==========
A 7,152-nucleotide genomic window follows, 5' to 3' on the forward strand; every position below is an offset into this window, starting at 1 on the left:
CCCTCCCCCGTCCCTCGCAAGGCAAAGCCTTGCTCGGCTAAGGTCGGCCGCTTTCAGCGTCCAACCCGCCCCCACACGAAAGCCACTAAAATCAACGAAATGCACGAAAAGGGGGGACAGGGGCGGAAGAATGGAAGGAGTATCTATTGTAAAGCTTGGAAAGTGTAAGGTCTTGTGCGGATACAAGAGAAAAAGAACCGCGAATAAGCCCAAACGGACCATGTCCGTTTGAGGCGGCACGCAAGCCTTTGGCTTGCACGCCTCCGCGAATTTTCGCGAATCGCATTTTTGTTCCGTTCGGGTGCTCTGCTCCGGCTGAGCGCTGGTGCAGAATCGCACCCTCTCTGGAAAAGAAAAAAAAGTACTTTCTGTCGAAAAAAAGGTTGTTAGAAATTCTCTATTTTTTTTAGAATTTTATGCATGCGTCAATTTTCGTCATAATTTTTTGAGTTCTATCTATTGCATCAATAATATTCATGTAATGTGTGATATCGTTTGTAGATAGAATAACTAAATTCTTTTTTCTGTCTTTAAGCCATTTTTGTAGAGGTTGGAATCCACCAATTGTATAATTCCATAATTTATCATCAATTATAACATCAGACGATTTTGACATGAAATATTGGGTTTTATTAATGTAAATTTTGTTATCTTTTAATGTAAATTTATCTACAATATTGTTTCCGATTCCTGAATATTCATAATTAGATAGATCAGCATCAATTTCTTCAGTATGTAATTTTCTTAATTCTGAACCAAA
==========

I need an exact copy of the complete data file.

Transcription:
A 7,152-nucleotide genomic window follows, 5' to 3' on the forward strand; every position below is an offset into this window, starting at 1 on the left:
CCCTCCCCCGTCCCTCGCAAGGCAAAGCCTTGCTCGGCTAAGGTCGGCCGCTTTCAGCGTCCAACCCGCCCCCACACGAAAGCCACTAAAATCAACGAAATGCACGAAAAGGGGGGACAGGGGCGGAAGAATGGAAGGAGTATCTATTGTAAAGCTTGGAAAGTGTAAGGTCTTGTGCGGATACAAGAGAAAAAGAACCGCGAATAAGCCCAAACGGACCATGTCCGTTTGAGGCGGCACGCAAGCCTTTGGCTTGCACGCCTCCGCGAATTTTCGCGAATCGCATTTTTGTTCCGTTCGGGTGCTCTGCTCCGGCTGAGCGCTGGTGCAGAATCGCACCCTCTCTGGAAAAGAAAAAAAAGTACTTTCTGTCGAAAAAAAGGTTGTTAGAAATTCTCTATTTTTTTTAGAATTTTATGCATGCGTCAATTTTCGTCATAATTTTTTGAGTTCTATCTATTGCATCAATAATATTCATGTAATGTGTGATATCGTTTGTAGATAGAATAACTAAATTCTTTTTTCTGTCTTTAAGCCATTTTTGTAGAGGTTGGAATCCACCAATTGTATAATTCCATAATTTATCATCAATTATAACATCAGACGATTTTGACATGAAATATTGGGTTTTATTAATGTAAATTTTGTTATCTTTTAATGTAAATTTATCTACAATATTGTTTCCGATTCCTGAATATTCATAATTAGATAGATCAGCATCAATTTCTTCAGTATGTAATTTTCTTAATTCTGAACCAAA